And also these approaches are not fixed but tend to change as the need for control changes and according to Welch (1994) the staffing need of an organisation changes with the organisation’s stage of internalization. (See case study 2)
Factors Affecting Transfer of IHRM Policies (Recruitment and Selection)
According to Koen (2005 cited in Mullins, 2007) ‘
The methodology of recruitment and selection has never been uniform across the world. Moreover, whether a specific personnel selection practice should be adopted universally remains an unresolved issue. However, given the crucial role played by this personnel function, especially in managing a multinational workforce, understanding the similarities and dissimilarities of existing practices in different nations ought to be the first step taken by human resource managers and researchers.
From this definition it can deducted that various countries have various recruitment practices and according to Harris et al (2003) this is due to the fact that organisations are increasingly recruiting beyond their national borders and this trend is not just to staff International corporations but also for domestic purposes. Also recent research has revealed that companies in different countries differ with respect to their HRM practices and policies (Ferner, 1997) not just in their recruitment and selection processes.
It has also been noted that transferring HR policies and practices to different countries can be quite problematic (Bae et al., 1998; cited in Myloni et al, 2004). Some of the major obstacles for these difficulties in transferability of culture according to Myloni et al (2004) are closely related to the host country’s cultural and institutional environment.
But Hayden and Edwards (2001, cited in Edwards and Rees 2006) state that the ease with which an organisation can transfer its policies and practices to its subsidiaries is shaped partly by its dependence on ‘supportive and distinctive extra-firm structures’
This means that when HR managers are preparing their R&S policies that they can apply in their worldwide operations there are certain factors they have to take into account while at the same time ensuring that in line with all Human resource Policies and practices their recruitment and selection Policies must be linked to the overall strategy and objectives of the International organisation.
Various authors have various views as to what these factors that affect the transferability of HRM staffing policies might be. Vance and Paik (2006) are of the view that such factors include issues such as the firm’s business strategy, stage of international development, specific foreign market experience host government restrictions and incentives, host country sociocultural restrictions and plans for individual and organisation development.
Hayden and Edwards (2001) have also argued that the differences between national business systems also limit the transferability of employment practices as their introduction to other countries is subject to the ‘constraints’ posed by the recipient systems. There also can be situational factors such economic trends and conditions, the nature and duration of the international work itself, MNC resources available, and the availability of willing and able candidates.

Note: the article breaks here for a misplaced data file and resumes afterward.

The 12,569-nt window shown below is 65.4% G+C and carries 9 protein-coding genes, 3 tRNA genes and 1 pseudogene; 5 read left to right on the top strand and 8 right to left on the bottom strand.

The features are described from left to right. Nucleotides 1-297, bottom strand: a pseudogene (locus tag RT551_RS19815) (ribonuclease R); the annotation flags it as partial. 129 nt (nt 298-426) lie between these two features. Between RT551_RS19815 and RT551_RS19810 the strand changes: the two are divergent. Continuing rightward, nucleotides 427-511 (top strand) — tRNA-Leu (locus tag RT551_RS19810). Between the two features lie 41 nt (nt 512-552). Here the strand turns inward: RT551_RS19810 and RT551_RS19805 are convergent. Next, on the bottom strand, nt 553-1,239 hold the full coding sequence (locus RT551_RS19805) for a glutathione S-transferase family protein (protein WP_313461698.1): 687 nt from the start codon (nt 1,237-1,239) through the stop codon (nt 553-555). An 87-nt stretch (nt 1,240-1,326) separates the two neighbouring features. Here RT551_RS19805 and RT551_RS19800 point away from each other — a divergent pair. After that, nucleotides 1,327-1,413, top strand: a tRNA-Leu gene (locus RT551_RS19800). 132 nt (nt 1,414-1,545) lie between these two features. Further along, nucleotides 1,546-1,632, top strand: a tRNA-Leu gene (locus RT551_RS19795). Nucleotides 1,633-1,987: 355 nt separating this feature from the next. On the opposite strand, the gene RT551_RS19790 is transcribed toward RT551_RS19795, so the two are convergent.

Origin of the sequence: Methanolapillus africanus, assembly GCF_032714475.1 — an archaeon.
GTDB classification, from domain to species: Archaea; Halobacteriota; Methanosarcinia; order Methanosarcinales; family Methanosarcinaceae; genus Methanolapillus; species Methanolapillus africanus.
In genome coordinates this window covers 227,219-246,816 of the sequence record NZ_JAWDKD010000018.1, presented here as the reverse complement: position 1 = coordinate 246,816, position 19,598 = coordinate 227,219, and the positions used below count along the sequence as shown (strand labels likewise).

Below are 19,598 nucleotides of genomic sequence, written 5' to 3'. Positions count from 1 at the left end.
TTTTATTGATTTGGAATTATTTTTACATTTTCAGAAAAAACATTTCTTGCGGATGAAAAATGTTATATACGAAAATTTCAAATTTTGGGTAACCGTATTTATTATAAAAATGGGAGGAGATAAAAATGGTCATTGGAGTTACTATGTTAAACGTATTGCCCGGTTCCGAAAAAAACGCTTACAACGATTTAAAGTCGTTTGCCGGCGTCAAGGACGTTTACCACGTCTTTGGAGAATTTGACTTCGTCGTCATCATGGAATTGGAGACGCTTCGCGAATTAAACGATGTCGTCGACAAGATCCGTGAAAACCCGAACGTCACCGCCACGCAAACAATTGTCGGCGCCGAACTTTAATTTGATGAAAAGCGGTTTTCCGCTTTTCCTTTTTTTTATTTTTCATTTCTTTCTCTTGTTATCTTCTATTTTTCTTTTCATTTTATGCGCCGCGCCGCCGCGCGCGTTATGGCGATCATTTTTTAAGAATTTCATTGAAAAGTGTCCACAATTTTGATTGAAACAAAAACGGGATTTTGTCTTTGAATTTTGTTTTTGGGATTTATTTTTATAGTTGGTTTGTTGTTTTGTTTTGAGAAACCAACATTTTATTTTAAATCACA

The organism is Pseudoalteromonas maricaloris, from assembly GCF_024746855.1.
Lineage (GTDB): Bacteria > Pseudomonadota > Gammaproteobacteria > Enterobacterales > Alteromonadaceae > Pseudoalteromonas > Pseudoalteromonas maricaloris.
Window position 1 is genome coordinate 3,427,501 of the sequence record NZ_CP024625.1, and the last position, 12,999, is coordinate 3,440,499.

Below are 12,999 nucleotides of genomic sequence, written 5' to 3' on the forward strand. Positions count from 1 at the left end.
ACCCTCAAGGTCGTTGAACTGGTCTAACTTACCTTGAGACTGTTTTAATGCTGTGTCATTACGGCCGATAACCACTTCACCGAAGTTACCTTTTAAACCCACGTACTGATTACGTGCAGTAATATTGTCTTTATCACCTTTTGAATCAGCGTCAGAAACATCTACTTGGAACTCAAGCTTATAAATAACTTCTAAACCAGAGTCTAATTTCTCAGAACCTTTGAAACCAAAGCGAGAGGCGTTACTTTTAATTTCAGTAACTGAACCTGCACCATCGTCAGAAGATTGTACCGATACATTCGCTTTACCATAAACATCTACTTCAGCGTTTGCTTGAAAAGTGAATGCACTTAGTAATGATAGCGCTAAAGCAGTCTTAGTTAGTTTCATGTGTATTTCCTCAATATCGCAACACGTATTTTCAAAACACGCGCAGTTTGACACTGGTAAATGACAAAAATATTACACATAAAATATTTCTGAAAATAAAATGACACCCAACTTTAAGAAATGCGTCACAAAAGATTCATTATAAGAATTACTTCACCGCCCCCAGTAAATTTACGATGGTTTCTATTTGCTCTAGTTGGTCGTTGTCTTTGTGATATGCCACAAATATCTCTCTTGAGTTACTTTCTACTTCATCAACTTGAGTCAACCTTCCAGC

Harris et al (2003) are of the view that the following are the factors that an International HR manager must take into account;
The type of labour legislation.( in the Host Country)
The type of labour market
Appropriate recruitment sources
Host-Country Factors (Macro-environment Factors)
While Gronbaug and Nordbaug (1992) are of the view that there are both Micro and Macro environmental factors that affect International Organisation’s Shen(2006) is of the view that here are also two factors that influence transferability and terms them as Host Factor and Firm specific factors.
The Micro factors according to Gronbaug and Nordbaug are divided into two -including primary issues such as a subsidiary’s relationship to other parts of the international organisation, and the secondary factors embracing external issues such as customers, competitors etc. While the Macro factors (which concerns this work) include –
Socio-economic Factors – This refers to the standard of living in terms of wages, and which also includes the field of economic compensation, differences in national education and training system which according to Beardwell and Claydon (2007) are likely to mean that the skill and competence profile of the workers available on the labour market will differ from country to country.
Political/Legal Factors – Legal requirements touch on every aspect of relationships between employers and employees according to Morrison (2006) and since what is legally and socially acceptable in a firm’s operations in one country may not acceptable in another (Beardwell & Claydon, 2007) political and legal factors may contribute to structuring recruitment and selection policies and as such host country legal regulations represent a strong environmental pressure on MNC subsidiaries (Schuler et al, 1993 cited in Myloni et al, 2004); and the legal environment in which the MNC subsidiary is embedded can constrain the transfer of HRM practices from its parent (Beechler and Yang, 1994).
Differences in management cultures may mean that some management styles are more appropriate in some national settings than others (Beardwell and Claydon, 2007)
Firm specific factors
International organisational culture
Stage or mode of Internalization
Type or niche of industry
Size of international Operation
Reliance on international markets
Top management’s perception of home HRM systems
Host Contextual factors
International recruitment and selection policies and practices.
Personal Moral Merits
A model of factors that affect international recruitment and Selection (sourced from Shen, 2006 – an adaptation of Hamil 1987 and Welch, 1994
Firm Specific Factors
Type of Industry – The type of industry that the International organisation is into will also determine the ability of the PCN to impose its policies and practices on the subsidiary (Welch 1994). For example if it were a banking sector the transfer of human resource policies will be low especially where the country has a strong union like in Greece. (Myloni et al, 2004) Boyacigiller (1990) also argues that HCNs might have more important links or connections that might benefit the organisation more and will thus have a lower potential of having PCNs.